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Hard life of Cairo's 80,000 taxi drivers

By Catriona Davies, CNN
October 21, 2011 -- Updated 1049 GMT (1849 HKT)
Khaled AlKhamissi's novel Taxi includes 58 fictional monologues with taxi drivers.
Khaled AlKhamissi's novel Taxi includes 58 fictional monologues with taxi drivers.
STORY HIGHLIGHTS
  • Life has got harder for taxi drivers since the revolution, says Khaled AlKhamissi
  • Author has been unable to concentrate on writing since January
  • My grim futuristic novel could come true, says author Ahmed Khaled Towfik

(CNN) -- Egypt's revolution has made life tougher still for Cairo's 80,000 taxi drivers, struggling to make a living on the city's chaotic, congested and potholed streets, says the author who has written a best-selling book about them.

Khaled AlKhamissi's novel "Taxi," first published in 2006, has been translated into 10 languages. It features 58 fictional monologues with taxi drivers recreated from his own experience. A new post-revolution English edition has just been published.

Despite the optimism that swept Egypt after president Hosni Mubarak was toppled in February, AlKhamissi said taxi drivers, and the rest of the country's poor, have in fact suffered more since then.

"My taxi drivers are among the 55% of the population living under the poverty line of $2 a day," said AlKhamissi. "Those 55% were not on the streets during the revolution and are without a real voice now.

Life has changed for them in the wrong direction
Khaled AlKhamissi, author

"They are wise, they are watching, they are analyzing, but they are not acting."

He added: "Life has changed for them in the wrong direction. It's worse for them because we have no security and living on the streets without security is dangerous.

"There is less tourism and more chaos on the streets."

AlKhamissi said it was too early to tell if life was improving for the middle classes who took to the streets during the revolution.

"We are in the middle of a battle, and during the battle we can't see whether life is improving or not," he said.

AlKhamissi, whose second novel "Noah's Ark" -- also a bestseller -- was published in 2009, said he stopped writing his third novel at the start of the uprising on January 25 this year and has been unable to concentrate on writing since.

"It's impossible to write because my mind is taken with what is happening day after day, hour after hour," he said.

Since January, AlKhamissi has filled his time with a weekly newspaper column, lectures and speaking events. But the author wants to get back to writing fiction.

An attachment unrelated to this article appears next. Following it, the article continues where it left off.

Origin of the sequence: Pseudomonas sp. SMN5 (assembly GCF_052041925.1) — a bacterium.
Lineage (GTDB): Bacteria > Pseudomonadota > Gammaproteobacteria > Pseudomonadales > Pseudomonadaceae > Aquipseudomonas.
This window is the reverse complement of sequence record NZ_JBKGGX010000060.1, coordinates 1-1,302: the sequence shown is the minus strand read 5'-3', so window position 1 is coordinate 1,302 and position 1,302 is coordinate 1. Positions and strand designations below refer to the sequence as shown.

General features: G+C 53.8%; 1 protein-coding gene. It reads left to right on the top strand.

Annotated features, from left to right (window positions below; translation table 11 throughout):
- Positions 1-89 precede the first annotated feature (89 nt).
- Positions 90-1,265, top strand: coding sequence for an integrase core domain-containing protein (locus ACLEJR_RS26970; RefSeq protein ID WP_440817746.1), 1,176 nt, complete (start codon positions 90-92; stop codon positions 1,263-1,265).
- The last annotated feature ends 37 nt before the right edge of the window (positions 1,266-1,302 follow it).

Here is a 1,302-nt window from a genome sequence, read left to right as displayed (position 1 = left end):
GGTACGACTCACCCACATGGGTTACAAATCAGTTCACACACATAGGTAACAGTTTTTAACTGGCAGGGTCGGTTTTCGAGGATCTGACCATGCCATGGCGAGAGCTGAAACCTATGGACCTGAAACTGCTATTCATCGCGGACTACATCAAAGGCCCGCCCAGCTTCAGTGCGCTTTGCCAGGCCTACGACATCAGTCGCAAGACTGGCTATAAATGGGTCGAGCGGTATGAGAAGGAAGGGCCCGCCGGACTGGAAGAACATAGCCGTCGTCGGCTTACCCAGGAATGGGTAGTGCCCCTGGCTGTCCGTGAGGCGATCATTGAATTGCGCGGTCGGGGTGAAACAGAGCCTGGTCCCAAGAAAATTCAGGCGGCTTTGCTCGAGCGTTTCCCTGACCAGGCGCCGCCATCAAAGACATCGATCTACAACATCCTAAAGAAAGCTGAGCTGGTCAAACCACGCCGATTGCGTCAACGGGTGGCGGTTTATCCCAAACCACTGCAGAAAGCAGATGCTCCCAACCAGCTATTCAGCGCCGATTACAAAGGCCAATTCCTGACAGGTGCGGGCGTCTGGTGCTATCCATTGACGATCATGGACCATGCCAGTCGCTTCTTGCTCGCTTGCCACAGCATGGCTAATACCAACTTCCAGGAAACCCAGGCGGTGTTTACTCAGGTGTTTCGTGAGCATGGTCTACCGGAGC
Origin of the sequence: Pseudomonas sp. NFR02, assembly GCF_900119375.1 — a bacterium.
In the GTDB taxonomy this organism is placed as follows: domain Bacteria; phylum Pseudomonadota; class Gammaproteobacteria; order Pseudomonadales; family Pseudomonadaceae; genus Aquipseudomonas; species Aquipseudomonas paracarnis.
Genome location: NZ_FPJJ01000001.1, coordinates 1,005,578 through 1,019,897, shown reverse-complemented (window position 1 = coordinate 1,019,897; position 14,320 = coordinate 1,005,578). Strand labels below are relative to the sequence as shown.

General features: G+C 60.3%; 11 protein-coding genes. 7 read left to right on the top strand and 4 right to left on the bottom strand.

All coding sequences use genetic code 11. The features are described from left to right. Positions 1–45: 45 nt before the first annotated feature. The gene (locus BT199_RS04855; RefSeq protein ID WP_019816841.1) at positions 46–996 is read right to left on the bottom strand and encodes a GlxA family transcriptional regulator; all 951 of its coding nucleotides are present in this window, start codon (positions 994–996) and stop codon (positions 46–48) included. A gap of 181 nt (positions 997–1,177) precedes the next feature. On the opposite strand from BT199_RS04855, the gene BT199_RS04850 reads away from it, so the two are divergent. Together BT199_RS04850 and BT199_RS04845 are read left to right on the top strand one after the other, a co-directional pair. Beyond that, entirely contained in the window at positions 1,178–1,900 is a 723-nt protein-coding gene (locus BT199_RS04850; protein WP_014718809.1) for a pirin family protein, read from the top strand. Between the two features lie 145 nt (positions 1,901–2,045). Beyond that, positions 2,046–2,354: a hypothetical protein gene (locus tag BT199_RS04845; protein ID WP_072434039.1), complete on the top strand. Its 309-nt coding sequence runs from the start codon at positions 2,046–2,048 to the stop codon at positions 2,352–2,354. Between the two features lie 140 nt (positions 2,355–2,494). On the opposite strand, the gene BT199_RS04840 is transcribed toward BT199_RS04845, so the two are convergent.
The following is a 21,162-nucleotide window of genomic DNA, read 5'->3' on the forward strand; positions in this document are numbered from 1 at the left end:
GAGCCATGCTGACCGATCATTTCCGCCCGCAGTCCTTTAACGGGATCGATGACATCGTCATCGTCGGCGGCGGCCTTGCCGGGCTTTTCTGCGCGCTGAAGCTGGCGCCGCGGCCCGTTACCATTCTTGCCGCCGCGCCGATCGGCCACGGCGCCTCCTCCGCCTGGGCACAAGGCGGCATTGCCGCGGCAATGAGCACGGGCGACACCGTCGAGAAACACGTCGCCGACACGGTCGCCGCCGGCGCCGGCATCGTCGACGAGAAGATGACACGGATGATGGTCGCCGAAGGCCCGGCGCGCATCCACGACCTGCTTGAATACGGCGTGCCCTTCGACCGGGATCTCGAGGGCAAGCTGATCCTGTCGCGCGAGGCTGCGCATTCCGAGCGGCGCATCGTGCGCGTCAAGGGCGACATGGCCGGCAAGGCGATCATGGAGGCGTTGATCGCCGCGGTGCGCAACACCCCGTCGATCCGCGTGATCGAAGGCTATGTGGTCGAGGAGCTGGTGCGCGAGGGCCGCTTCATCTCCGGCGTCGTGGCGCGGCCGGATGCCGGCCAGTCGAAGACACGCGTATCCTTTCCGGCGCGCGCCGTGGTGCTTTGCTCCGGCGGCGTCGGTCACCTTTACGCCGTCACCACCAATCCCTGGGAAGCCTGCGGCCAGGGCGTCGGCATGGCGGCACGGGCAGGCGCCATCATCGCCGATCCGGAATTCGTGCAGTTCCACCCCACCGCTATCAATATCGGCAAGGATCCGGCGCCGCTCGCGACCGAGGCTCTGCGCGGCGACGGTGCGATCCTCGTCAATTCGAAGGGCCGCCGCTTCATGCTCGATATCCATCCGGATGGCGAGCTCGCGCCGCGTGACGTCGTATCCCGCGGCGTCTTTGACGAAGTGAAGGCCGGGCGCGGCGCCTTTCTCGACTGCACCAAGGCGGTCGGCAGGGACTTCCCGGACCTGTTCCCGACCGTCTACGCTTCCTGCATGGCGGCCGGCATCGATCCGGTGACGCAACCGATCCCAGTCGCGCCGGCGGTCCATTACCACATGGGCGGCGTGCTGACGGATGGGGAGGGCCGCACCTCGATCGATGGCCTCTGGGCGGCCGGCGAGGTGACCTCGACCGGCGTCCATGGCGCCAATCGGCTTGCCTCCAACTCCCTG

"Every night I want to write because it is my only job, my only happiness," he said. "I have to find a solution soon or I will die."

"Taxi" was credited with single-handedly reviving an interest in reading in Egypt, according to its publisher Bloomsbury Qatar Foundation, but AlKhamissi denies his book is responsible.

He said: "Some journalists have said that about my book, but it's nonsense to say that one book or 10 books can change reading habits.

"Reading has increased in the last six years, but it has taken many social factors. We have had a cultural revolution in the last six years in all matters: Theater, music, fiction and publishing.

"This cultural revolution is related to youth searching for a dream."

AlKhamissi said he dreams of an Egypt where taxi drivers could have the time and education to read his -- or any other -- book.

"They don't have time to read because they are struggling to survive," he said. "When we can increase the quality of education and decrease poverty, then they will be able to read. I'm not interested in whether they read my book, I just hope they will read anything."

The first uprising came from the middle class, but I think another bloodier one could come from the lower classes
Ahmed Khaled Towfik, author

Another novelist credited with changing reading habits in Egypt is Ahmed Khaled Towfik, a 49-year-old medical professor described by Bloomsbury Qatar Foundation as the Arab world's most prominent bestselling author of fantasy and horror. He has written more than 200 books, selling millions of copies.

He said he was among the first Egyptian authors to write for young people.

"Twenty years ago there was nothing for 16, 17, 18-year-olds to read," said Towfik. "We invented popular literature. I think I made the youth fond of reading.

"I think most of my readers were in Tahrir Square. I changed a part of their thinking, although you can't compare that to their economic disappointment or the scourge of the police system."

Towfik's book "Utopia," which has just been published in English, is a grim futuristic account of Egyptian society in the year 2023 with wealthy gated communities insulated from the poverty outside.

Towfik said that despite Egypt's revolution, he still fears the scenes in his book, first published in Arabic in 2009, could come true.

"The first uprising came from the middle class, but I think another bloodier one could come from the lower classes, like described in my book 'Utopia'.

"I still think there's a danger my book could come true."

He added: "After nine months, nothing has been accomplished except getting rid of Mubarak. We got rid of the head of the snake, but the body of the snake is still ruling everything."

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